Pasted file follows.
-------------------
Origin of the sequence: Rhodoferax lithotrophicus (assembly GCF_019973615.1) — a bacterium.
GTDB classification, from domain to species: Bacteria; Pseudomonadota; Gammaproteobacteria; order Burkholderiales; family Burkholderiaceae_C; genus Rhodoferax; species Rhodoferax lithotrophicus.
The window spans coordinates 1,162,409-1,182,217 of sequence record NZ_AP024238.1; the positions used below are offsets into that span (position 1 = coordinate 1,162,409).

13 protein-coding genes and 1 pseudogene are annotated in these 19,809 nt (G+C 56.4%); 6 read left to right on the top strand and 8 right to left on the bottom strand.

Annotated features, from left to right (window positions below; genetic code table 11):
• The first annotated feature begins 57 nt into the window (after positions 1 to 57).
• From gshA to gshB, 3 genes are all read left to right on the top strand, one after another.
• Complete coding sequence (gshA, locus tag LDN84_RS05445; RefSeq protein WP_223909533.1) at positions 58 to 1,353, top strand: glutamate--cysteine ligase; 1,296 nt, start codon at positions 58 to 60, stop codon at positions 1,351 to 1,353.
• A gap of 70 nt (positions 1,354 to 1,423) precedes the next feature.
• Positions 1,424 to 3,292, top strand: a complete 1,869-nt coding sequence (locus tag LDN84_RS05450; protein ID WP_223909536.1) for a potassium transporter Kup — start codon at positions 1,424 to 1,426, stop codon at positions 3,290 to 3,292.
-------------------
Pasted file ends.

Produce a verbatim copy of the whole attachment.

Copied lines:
Origin of the sequence: Rhodoferax lithotrophicus (assembly GCF_019973615.1) — a bacterium.
GTDB classification, from domain to species: Bacteria; Pseudomonadota; Gammaproteobacteria; order Burkholderiales; family Burkholderiaceae_C; genus Rhodoferax; species Rhodoferax lithotrophicus.
The window spans coordinates 1,162,409-1,182,217 of sequence record NZ_AP024238.1; the positions used below are offsets into that span (position 1 = coordinate 1,162,409).

13 protein-coding genes and 1 pseudogene are annotated in these 19,809 nt (G+C 56.4%); 6 read left to right on the top strand and 8 right to left on the bottom strand.

Annotated features, from left to right (window positions below; genetic code table 11):
• The first annotated feature begins 57 nt into the window (after positions 1 to 57).
• From gshA to gshB, 3 genes are all read left to right on the top strand, one after another.
• Complete coding sequence (gshA, locus tag LDN84_RS05445; RefSeq protein WP_223909533.1) at positions 58 to 1,353, top strand: glutamate--cysteine ligase; 1,296 nt, start codon at positions 58 to 60, stop codon at positions 1,351 to 1,353.
• A gap of 70 nt (positions 1,354 to 1,423) precedes the next feature.
• Positions 1,424 to 3,292, top strand: a complete 1,869-nt coding sequence (locus tag LDN84_RS05450; protein ID WP_223909536.1) for a potassium transporter Kup — start codon at positions 1,424 to 1,426, stop codon at positions 3,290 to 3,292.